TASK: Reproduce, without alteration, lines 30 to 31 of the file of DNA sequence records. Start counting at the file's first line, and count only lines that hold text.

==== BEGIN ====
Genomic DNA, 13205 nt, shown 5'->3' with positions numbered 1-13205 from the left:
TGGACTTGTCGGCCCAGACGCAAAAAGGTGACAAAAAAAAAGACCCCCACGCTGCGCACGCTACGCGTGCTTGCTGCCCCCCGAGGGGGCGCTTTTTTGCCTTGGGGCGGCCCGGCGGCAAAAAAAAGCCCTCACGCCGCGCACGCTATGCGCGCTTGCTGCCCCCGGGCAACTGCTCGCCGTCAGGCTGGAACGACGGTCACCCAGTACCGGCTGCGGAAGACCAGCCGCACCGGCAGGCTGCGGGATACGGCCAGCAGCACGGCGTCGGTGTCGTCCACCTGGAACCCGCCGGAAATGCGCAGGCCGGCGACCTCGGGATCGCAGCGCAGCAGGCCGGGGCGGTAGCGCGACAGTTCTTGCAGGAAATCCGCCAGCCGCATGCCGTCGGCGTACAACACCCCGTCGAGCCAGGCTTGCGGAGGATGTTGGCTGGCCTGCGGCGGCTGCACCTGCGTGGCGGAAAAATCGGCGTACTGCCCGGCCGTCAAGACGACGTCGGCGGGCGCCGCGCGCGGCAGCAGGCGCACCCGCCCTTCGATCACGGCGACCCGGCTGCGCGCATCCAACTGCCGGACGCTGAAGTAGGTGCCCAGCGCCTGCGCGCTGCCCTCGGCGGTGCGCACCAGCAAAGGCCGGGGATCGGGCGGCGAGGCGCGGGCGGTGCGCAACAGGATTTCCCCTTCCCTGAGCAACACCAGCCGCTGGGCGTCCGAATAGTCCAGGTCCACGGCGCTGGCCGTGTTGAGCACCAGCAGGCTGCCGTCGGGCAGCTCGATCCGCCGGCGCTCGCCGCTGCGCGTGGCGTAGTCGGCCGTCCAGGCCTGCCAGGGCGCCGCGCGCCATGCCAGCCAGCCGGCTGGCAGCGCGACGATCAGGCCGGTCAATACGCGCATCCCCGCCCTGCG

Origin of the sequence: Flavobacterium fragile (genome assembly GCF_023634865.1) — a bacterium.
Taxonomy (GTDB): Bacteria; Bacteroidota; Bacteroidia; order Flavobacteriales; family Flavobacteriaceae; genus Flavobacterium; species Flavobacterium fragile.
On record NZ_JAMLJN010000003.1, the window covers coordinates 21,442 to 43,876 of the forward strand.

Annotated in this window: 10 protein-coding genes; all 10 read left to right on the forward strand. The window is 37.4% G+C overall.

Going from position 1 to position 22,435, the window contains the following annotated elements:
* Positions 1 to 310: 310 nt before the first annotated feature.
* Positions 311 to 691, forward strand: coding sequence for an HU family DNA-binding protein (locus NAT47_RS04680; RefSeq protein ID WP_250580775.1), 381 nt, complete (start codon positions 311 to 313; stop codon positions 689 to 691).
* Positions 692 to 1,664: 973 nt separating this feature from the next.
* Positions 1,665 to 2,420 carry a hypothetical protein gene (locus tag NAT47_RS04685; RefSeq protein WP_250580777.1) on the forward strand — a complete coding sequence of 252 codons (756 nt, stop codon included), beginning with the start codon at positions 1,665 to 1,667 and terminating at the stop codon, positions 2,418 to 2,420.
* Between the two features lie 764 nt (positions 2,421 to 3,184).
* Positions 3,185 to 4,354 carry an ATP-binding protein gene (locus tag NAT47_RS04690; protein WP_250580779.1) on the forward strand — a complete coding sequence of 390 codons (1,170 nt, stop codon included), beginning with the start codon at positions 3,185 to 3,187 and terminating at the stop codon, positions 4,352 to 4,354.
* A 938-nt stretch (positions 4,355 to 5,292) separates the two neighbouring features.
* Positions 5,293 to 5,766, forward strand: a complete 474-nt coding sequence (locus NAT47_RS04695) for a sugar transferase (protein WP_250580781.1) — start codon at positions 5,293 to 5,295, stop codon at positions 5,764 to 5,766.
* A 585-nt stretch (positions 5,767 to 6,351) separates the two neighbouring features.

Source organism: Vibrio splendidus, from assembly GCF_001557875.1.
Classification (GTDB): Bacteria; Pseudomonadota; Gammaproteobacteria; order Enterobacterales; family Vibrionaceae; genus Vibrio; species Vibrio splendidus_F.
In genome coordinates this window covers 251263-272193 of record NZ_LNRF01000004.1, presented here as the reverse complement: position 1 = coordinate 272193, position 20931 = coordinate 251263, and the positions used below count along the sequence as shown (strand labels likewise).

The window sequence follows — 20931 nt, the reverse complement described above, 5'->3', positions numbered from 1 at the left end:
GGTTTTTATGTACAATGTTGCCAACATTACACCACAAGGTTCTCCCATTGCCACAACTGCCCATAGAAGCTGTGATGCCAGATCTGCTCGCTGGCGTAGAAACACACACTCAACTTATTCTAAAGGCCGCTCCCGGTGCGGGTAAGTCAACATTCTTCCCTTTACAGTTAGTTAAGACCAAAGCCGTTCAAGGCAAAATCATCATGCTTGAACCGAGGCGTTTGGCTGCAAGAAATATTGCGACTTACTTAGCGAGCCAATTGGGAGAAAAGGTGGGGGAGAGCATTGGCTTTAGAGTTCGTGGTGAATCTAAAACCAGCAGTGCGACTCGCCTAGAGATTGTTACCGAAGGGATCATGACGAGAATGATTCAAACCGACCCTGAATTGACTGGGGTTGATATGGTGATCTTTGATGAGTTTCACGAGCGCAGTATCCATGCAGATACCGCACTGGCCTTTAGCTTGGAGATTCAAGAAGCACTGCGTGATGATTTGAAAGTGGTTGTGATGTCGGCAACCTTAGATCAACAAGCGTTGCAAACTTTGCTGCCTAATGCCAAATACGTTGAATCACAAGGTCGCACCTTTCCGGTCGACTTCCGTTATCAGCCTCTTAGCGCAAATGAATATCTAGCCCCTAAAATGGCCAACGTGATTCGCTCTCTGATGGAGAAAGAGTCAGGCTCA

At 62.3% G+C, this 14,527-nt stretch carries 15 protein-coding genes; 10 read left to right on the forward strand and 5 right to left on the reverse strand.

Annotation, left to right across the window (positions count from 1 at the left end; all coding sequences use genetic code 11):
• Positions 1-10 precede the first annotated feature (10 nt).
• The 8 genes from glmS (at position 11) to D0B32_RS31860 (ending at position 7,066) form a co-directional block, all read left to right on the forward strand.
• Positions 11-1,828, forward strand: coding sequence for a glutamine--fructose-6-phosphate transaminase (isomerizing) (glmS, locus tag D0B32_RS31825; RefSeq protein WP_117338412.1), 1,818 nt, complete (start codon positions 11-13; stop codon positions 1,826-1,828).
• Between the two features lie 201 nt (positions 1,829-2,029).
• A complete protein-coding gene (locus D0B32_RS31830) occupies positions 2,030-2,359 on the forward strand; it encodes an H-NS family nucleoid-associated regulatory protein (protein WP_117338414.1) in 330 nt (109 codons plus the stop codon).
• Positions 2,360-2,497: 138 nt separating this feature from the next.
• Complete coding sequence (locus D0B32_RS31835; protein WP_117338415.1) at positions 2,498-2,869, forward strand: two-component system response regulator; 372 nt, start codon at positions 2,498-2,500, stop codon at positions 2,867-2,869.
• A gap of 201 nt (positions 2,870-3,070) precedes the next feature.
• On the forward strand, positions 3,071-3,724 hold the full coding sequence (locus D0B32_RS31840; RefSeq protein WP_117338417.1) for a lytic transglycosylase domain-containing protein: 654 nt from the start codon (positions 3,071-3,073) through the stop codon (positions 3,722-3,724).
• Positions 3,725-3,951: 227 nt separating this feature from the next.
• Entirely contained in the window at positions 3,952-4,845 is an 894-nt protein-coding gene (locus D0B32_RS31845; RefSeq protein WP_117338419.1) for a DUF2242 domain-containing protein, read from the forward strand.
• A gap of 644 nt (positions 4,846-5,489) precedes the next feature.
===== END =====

• Complete coding sequence (locus D0B32_RS31835; protein WP_117338415.1) at positions 2,498-2,869, forward strand: two-component system response regulator; 372 nt, start codon at positions 2,498-2,500, stop codon at positions 2,867-2,869.
• A gap of 201 nt (positions 2,870-3,070) precedes the next feature.